It required until October of 1988 for the Natural Area - -the Luther-Uhl property – to be legally designated a Natural Area. It took those six additional years for citizens working with the conservancy community and the DNR and state government to make sure this land was truly protected – the way local citizens wanted it protected.

Just thirteen years later, in 2001, Laketown Township and the City of Holland submitted two separate and competing plans for a water treatment facility to be constructed in the heart of Saugatuck Dunes State Park. Once again, community reaction was immediate and nearly unanimously negative. Hundreds of local and regional park-users sent letters of protest to the DNR. A local organization, Concerned Citizens for Saugatuck Dunes State Park (CCSDSP), formed to protect the State Park and to advocate for its expansion. After fighting the proposed water treatment plant for nearly three years, CCSDSP was successful – the DNR denied the requests of Holland and Laketown Township.

2003 marked a dramatic upswing in local and regional efforts to protect the lakeshore and dunes, and to expand Saugatuck Dunes State Park.

The West Michigan Strategic Alliance, in their November 2003, Green Infrastructure Task Force Final Report, cited the Coastal Dune System and Interdunal Wetlands of the Saugatuck Dunes as a priority ecosystem for preservation. The West Michigan Strategic Alliance declares ‘protection of critical dunes and shorelines’ as a key regional priority.

The Department of Natural Resources received over 100 individual letters in January 2004 supporting a proposed expansion of the Saugatuck Dunes State Park to include the former Denison property as part of the DNR’s Land Consolidation Strategy.

The DNR study of the Kalamazoo River from September 2005 offers many ‘Management Options’ which support a Natural River Designation for the Mouth segment of the Kalamazoo River.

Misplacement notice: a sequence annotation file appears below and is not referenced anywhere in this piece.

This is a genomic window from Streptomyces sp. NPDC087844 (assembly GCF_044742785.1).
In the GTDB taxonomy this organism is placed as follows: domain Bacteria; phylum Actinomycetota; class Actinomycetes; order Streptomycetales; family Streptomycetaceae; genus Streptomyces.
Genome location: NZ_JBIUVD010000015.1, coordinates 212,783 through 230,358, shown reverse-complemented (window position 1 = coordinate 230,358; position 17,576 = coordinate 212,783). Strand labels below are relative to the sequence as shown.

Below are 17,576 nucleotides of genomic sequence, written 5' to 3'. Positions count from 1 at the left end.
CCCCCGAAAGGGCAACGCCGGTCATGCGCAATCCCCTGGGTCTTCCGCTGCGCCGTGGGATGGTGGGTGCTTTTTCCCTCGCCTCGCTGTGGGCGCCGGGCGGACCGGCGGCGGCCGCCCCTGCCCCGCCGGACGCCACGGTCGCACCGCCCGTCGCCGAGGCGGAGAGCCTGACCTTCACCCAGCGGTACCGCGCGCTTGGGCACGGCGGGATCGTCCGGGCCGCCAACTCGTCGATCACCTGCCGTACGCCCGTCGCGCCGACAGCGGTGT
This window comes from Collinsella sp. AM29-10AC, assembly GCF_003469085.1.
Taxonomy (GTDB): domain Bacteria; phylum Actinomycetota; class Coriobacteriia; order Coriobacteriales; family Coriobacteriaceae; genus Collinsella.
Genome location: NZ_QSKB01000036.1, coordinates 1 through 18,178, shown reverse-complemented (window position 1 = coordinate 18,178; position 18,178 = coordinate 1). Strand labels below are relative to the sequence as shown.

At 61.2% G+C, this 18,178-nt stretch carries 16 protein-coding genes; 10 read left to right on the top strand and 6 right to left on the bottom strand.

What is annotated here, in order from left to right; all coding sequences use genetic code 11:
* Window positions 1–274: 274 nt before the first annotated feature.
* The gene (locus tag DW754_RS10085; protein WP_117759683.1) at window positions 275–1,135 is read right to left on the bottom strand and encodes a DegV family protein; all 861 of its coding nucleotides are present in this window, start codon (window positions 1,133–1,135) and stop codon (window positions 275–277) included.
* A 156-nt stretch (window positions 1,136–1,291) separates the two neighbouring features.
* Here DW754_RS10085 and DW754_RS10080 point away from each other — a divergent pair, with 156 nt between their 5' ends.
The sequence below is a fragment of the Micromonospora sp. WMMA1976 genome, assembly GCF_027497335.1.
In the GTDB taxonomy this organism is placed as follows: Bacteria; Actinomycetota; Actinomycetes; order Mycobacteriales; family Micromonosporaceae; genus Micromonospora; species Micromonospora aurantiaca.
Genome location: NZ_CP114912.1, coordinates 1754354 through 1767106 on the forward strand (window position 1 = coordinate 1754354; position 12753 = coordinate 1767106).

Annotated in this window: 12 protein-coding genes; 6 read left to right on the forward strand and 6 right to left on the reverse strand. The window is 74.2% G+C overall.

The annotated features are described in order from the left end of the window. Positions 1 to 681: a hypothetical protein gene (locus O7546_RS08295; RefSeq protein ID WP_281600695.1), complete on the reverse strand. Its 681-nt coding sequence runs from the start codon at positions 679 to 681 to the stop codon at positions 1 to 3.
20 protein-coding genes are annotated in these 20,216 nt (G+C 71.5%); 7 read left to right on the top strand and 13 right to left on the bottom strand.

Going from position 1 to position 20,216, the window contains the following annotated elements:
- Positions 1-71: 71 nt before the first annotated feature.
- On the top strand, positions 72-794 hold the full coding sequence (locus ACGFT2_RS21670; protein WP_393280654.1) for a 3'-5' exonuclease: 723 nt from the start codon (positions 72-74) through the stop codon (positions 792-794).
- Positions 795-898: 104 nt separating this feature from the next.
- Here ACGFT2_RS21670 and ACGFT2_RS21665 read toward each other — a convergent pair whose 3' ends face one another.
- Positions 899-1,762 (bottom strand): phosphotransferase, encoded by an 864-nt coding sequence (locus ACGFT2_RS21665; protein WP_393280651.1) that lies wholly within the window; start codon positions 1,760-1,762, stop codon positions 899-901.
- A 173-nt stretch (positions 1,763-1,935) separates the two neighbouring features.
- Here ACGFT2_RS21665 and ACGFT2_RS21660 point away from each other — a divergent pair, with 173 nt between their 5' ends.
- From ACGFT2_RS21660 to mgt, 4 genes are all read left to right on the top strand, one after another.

The communities of Saugatuck, Douglas and Saugatuck Township came together in a series of meetings between 2003 and 2005 to discuss and debate the land use issues that would determine future development decisions. A significant number of citizens contributed to the process by attending two townhall-style meetings, filling out a survey sent to every home in the tri-communities (with a 40+% return rate – unheard of for a survey that required an hour to complete), and by participating in interviews and other meetings. The Master Plan cost nearly $100,000, was a two-year process, and collectively required well over 10,000 work hours for its creation. The Master Plan was unanimously approved by Saugatuck, Douglas and Saugatuck Township, as well as by the County Commissioners.

The Tri-Community Master Plan clearly states what the people of the Tri-Communities regard as being in the highest public interest: protection and acquisition of the former Denison property, now the Jeff & Peg Padnos Property.

“Public acquisition of the Denison property on both sides of the Kalamazoo River is the top priority for the Tri-Communities.” Pg 13-2

“The northwest corner of the Township, along with the most of the land in Saugatuck west of the Kalamazoo lake should be preserved for public open space and the portion that remains in private ownership should be maintained for low intensity uses (like the art colony and church camp).” Pg 10-7